By Aoran Zhang “Every coin has two sides,” says Bu Fan, a student at the Vanderbilt University, when asked about her views on Female Genital Mutilation (FGM). “Although FGM is immoral, it is a very important part of local culture that cannot be banned immediately.” After she went to Africa to study FGM in 2017, she set up a WeChat official account, ‘Discover Feminism’, and … Continue reading Different Views of FGM Among Chinese Sympathizers of the Anti-FGM Movement
By Huiyi Luo, Jiawen Lu, Jiaxin Hua, Xiru Wei, Ziwen Liu “Before 2016, many children never stepped into a classroom before 10 years old. Now, with governmental-funded preschools, everything has changed.” ——A preschool teacher in Liangshan Yi Autonomous Prefecture, Sichuan, China Located in southwestern China, Liangshan YiAutonomous Prefecture is majorly populated by ethnic Yi people. However, due to complex and superimposed reasons, Liangshan suffered from poor … Continue reading Changes the “One Village, One Pre-School” Plan Brought to Education in Liangshan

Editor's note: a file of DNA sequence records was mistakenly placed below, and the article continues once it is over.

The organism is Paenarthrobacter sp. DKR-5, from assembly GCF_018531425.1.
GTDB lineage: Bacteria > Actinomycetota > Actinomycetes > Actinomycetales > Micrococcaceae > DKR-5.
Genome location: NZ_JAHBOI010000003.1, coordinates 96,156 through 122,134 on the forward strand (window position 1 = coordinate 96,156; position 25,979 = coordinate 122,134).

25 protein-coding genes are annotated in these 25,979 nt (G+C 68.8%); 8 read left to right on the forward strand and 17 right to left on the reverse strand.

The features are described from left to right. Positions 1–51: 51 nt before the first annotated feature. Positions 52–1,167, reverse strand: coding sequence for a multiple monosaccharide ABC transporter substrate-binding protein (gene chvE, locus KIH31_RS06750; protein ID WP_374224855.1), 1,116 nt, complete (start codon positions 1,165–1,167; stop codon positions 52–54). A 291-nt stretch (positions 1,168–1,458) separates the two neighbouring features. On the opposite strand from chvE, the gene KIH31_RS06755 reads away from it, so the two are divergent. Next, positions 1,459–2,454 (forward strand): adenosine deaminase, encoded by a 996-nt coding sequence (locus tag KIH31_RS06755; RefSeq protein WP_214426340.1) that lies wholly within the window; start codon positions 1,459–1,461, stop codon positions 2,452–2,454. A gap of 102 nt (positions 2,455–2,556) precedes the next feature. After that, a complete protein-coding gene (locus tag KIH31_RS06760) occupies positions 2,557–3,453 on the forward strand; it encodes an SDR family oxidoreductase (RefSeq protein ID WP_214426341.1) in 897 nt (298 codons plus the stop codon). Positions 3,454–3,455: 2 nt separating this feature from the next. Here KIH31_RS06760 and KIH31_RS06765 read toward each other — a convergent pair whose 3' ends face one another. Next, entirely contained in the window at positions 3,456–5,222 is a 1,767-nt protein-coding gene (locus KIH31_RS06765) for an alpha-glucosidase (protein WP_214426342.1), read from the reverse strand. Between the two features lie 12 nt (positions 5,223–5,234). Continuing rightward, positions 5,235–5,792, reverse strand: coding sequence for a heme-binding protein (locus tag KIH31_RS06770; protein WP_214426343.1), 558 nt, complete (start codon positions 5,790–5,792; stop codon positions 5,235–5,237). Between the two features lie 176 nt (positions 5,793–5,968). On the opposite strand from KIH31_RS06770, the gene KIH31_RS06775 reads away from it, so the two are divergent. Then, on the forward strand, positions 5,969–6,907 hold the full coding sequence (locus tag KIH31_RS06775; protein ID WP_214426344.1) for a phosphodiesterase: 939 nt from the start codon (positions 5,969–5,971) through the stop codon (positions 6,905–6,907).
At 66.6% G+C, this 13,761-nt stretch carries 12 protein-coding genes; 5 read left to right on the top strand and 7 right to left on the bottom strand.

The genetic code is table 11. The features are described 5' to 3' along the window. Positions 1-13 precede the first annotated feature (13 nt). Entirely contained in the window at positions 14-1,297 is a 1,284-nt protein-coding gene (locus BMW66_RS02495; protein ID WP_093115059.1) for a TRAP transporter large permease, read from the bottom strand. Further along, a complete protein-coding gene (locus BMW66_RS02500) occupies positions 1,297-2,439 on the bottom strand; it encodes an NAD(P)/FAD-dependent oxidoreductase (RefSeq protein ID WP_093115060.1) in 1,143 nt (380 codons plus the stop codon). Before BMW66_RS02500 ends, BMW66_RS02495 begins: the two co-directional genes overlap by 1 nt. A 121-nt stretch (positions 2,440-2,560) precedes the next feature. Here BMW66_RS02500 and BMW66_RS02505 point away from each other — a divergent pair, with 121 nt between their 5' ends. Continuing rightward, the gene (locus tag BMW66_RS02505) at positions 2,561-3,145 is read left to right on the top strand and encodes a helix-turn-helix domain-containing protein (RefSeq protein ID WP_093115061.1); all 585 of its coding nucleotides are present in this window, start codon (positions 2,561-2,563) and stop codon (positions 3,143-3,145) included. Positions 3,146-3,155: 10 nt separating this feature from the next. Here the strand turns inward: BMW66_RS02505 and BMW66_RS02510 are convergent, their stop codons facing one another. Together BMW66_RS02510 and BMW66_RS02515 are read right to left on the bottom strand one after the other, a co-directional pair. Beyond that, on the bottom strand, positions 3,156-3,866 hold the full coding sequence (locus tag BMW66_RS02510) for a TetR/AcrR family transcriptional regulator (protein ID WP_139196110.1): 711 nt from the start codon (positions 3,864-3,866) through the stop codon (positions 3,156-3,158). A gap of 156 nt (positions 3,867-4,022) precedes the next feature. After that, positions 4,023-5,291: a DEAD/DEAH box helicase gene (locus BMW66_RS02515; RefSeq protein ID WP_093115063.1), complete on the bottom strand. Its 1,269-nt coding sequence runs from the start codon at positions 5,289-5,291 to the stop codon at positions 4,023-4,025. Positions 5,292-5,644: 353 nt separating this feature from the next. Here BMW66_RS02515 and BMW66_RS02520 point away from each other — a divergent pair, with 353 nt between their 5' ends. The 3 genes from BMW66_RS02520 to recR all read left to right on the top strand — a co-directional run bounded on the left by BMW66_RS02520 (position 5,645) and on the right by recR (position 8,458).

By Guanxi Liu and Roy Chen “If a corporate has social responsibility, it does not need corporate social responsibility,” said professor Jenik from Columbia University, who has taught me through a research project about Chinese overseas mining. While corporate social responsibility (CSR) sometimes means “using charity to conduct white wash after making profit”, social responsibility suggested by professor Jenik means that while the corporations should … Continue reading In the Post-COVID-19 Era, How Should Chinese Overseas Mining Address Sustainable Development?
By Yihui Liu “Though belonging to different countries at the certification level, we (Chinese and Burmese) are family.” Said G, a local Chinese in Ruili. Ruili is a border city in southwest China, bordering Myanmar on three sides. On the streets of Ruili, there are beautiful girls with yellow powder on the face, men in long skirts, and shop signs in Chinese and Burmese. Watching … Continue reading Burmese in China: The unseparated linkage across border
By Zhuohan Chen Abstract Utilitarianism dominates China’s English education, with English (L2) being viewed as a sheer tool for gaining advantages. The dearth of lingual identity results in rising tedium towards L2 and limited L2 proficiency. Thus, the study explored two questions: 1) what utilitarian motivation do Chinese L2 learners have?; and 2) What factors bring utilitarianism? Through questionnaires and semi-structured interviews, the article qualitatively … Continue reading Utilitarianism in China’s English Learning: English as A Sheer Tool, Not A Language